Capital controls

More Barbieri:

The government has instituted draconian controls over all imports. Vintage 1970s-style capital controls are back…

A standard accompaniment of hyperinflation is restrictions on imports—although I wonder why they would be needed. Americans will not be able to afford imports when we have hyperinflation. Typically, foreign companies will refuse to take hyperinflated currency. That would force Americans to pay for imports with foreign currency—a rare valuable thing that the federal government confiscates in hyperinflated countries—or barter. I understand quite well why governments of hyperinflated countries do not want anyone other than the government getting to spend the rare foreign currency in the country.

Capital controls prohibit possessing foreign currency and often gold bullion (gold other than jewelry and rare coins), and spending, accepting, importing, or exporting gold or foreign currency.

Now that all imports require approval, essential drugs have vanished from the pharmacies—though somehow friends of the government are able to import whatever they please.

‘It can’t happen here’

Debt deniers say, when confronted with these stories, say “We’re not Argentina” or “We’re not Greece.” When Greece was one of the top countries in the world, so were we. Britain was number one back then, not us. Back then, to say we’re not Argentina might have inspired a debate—both in the western hemisphere, both large countries that were former European colonies, both have lots of resources, both have large populations.

Since the early 20th century, we surely left Argentina in the dust. But that does not mean we cannot make the same mistake they made 50 years later than they made it.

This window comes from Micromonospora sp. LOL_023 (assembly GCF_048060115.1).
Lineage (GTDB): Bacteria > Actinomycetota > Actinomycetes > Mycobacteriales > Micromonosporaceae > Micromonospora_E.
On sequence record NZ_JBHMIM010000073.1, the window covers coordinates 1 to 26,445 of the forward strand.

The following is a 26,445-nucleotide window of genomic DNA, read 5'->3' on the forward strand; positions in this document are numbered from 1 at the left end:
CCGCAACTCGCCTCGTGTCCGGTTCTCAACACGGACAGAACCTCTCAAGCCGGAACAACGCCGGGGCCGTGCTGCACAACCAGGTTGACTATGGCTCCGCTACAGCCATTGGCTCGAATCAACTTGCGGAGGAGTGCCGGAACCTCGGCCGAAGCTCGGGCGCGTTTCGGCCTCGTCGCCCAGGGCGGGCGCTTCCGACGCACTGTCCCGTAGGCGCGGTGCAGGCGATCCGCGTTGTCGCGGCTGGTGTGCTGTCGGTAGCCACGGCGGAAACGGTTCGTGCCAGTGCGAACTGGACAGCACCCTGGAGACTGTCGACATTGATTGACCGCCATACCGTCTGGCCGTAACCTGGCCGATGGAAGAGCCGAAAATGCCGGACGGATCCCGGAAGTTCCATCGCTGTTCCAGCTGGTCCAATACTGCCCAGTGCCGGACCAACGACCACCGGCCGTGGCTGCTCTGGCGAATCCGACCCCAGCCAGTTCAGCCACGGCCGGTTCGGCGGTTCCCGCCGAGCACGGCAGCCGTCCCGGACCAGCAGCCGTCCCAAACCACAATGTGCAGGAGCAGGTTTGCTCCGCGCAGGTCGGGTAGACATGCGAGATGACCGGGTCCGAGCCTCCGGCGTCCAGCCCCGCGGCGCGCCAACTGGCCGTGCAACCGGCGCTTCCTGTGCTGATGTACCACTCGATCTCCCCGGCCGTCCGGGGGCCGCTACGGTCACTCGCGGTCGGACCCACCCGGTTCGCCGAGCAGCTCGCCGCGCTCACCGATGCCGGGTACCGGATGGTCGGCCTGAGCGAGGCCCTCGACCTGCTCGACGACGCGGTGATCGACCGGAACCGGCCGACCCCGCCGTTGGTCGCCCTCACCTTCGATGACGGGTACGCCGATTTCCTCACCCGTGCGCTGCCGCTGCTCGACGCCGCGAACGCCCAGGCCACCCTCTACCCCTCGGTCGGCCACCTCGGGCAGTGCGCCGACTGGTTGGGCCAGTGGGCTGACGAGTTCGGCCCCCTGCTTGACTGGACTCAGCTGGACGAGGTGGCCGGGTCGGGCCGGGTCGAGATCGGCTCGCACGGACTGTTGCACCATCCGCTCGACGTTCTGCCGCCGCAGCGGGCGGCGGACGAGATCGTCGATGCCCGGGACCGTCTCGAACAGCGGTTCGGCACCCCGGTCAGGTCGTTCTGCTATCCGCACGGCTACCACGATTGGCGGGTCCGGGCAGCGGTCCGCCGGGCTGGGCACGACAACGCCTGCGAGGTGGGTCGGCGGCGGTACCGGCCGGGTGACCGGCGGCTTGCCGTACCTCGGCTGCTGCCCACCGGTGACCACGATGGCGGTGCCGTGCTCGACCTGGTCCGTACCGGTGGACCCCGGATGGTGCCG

But is it true that the U.S. never diminishes?

When I was in high school and college, America put men into orbit. Only one other country did that: the Soviet Union. A year after I graduated from college, we put men on the moon. No other country ever did that or even came close to it.

If anyone had said then, the 1960s, that American would not be able to put men into orbit or on the moon in 2012, everyone would have thought he was crazy. “We’ll be on Mars by then and maybe on one of Jupiter’s moons.” But the sad truth is America’s manned space program is over. We cannot afford it anymore. We have to give the money that used to put men on the moon to put seniors on cruise ships and pay for their medical care. We are shrinking the U.S. military to pre-World War II size for the same reason.

Ratios, not size

Before I went to business school, I thought size equaled strength in business. One of the big lessons I learned there was that ratios, not size, matter.

Joe owns a one million dollar rental property free and clear. His net worth therefrom is $1,000,000

Bob owns a $100 million rental property free and clear. He also has a $99 million mortgage. His net worth is also $1,000,000 therefrom.

Joe is strong and Bob is extremely weak, even though they both have the same net worth and Bob “controls” 100 times more property than Joe.

Joe sleeps well at night and has the ability to borrow money if need be. Bob can’t catch a wink of sleep, couldn’t borrow another nickel, and will be bankrupt if his net rental income drops 1% or more.

Greece is Bob. Argentina is Bob. We used to be Joe—for example in 1933 when our debt-to-GDP ratio was 17%. Now it’s 104% and we are Bob, Greece, and Argentina. Our size and past are irrelevant. When he have the same ratios as Greece and Argentina, we are Greece and Argentina. The only difference is a bad one. They are small enough for others to bail them out. We are so big that no one can bail us out. That is is an exaple of one way where size does matter. Wall Street had too big to fail. We are too big to save.

Move your cash out of the U.S. dollar and out of the country.